Located in the heart of St. Lucia and only a 35-minute drive from Marigot Bay, is the Millet Bird Sanctuary Trail; a heaven of bird life. Over thirty species of birds can be found there, including five endemic species: the St. Lucia Parrot, St. Lucia Black Finch, St. Lucia Oriole, St. Lucia Pewee and St. Lucia Warbler. Based on my experience, visiting this trail few times this year, it is quite easy to see 3-4 endemic species in one single visit if you go early enough in the morning. It takes approximately two hours to complete the 2.8 km (1.75 miles) walk, which is moderate to strenuous, perched at about 1,000 feet above sea level.

Des Cartiers Rainforest Trail: http://www.geocities.ws/sluforestrails/newpage7.htm
This is undoubtedly one of the best birding spot on the island, especially if you want to get the chance to see the St. Lucia Parrot. It is worth the 90-minute drive from Marigot Bay. Trek through the ultimate rainforest and view the wonderful verdant forest, discover many of St. Lucia's endemic wildlife as you walk this 2.5 miles (4 km) trail.

Gros Piton Trail: The Gros Piton Nature trail takes you to the top of one of St. Lucia's famous volcanic peaks, where a breathtaking view awaits you. It is also an excellent spot to see the St. Lucia Wren around the broad middle zone forest. You can also spot some other endemic birds as you proceed to the summit.

Around Praslin: This is best place to see the White-Breasted Thrasher, a Lesser Antillean endemic. However, a hotel and residential estate development on St Lucia threatens almost a quarter of the world population of the White-breasted Thrasher, an Endangered species. But still today, the majority - an estimated 436 pairs of these birds - are found between Praslin and Dennery. The best guide from the Forestry Department for this area is Stephen Lesmond, cell. 758-717-0798.

Maria Island: The nature preserve on Maria Island, off Vieux Fort, is home to two reptiles found nowhere else on Earth: the Kouwes snake and the Zandoli Terre lizard. In the summer, it is an important nesting area for the Sooty Tern, Brown Noddy and the Scaly-Naped Pigeon. It is also a great spot to watch seabirds flying around the island, like the magnificent Red-Billed Tropicbird.

Author's Favourite Spots:
Road to Trou Rolland Beach in Marigot Bay: This is a good spot in Marigot Bay early in the morning or at the end of the afternoon. You simply walk the road that goes from the Great House to Trou Rolland.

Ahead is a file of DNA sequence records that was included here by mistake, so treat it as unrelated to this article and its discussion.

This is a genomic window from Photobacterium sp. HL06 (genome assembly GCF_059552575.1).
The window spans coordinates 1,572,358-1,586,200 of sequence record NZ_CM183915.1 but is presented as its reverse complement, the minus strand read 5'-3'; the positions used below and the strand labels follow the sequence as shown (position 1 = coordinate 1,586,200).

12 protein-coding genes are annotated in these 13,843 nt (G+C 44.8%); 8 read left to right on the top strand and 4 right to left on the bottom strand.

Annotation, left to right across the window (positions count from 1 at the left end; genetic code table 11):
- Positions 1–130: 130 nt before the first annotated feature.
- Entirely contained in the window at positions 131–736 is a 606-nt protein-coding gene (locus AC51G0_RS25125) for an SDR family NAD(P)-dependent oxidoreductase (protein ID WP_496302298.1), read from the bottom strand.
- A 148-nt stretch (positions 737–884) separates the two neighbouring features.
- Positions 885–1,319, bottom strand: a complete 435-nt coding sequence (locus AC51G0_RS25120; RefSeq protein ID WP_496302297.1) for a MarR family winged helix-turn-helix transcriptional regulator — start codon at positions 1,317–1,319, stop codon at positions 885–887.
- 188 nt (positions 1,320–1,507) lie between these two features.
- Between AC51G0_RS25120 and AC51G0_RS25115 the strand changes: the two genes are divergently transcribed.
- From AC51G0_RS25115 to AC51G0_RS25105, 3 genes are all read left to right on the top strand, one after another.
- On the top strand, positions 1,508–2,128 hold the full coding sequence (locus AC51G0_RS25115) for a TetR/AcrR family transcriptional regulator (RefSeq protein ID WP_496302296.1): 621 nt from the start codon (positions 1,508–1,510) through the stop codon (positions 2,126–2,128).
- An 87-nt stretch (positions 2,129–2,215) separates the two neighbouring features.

Great House: Some pictures taken for this page were taken either at the Great House or around it.
Bordelais: The fruit farming area behind the Bordelais correctional facility is home to many different bird species.

Local Tip
To get the most of your birding trip to St. Lucia, I highly suggest you to hire the naturalist guides from the Forestry Department - (758) 468-5645/5648/5649. Some of them will offer you their services including the transportation. The following guides know the birds of St. Lucia and the places where to find them:
Aloysius Charles (Millet Trail): 758-451-1691 (w), outkast95@hotmail.com
Lyndon John: 758-468-5635 (w), 758-718-6814 (cell.), lynjohn1@yahoo.com
Stephen Lesmond (Praslin & Maria Island): 758-717-0798 (cell.), stephenlesmond@life.co.uk.
Adams Toussaint: 758-461-2878 (cell.), 758-518-8678 (cell.), adamtree@hotmail.com

Links to Reports following birding trips to St. Lucia:

A very good trip report (dated April 3, 2008): http://www.surfbirds.com/trip_report.php?id=1423
A recent report for 2012: http://www.wildwings.co.uk/tripreports/stlucia2012.html

Other valuable birding trip reports about St. Lucia:
http://www.surfbirds.com/trip_report.php?id=568
http://www.surfbirds.com/mb/trips/stlucia-0904.html
http://www.birdtours.co.uk/tripreports/st.lucia/st.lucia4/st-lucia-nov-05.htm
http://www.birdtours.co.uk/tripreports/st.lucia/st.lucia3/st.lucia-june-05.htm
http://www.birdtours.co.uk/tripreports/st.lucia/st.lucia2/st.lucia2002.htm
http://www.birdtours.co.uk/tripreports/st.lucia/st.lucia1/stluciamarch2001.htm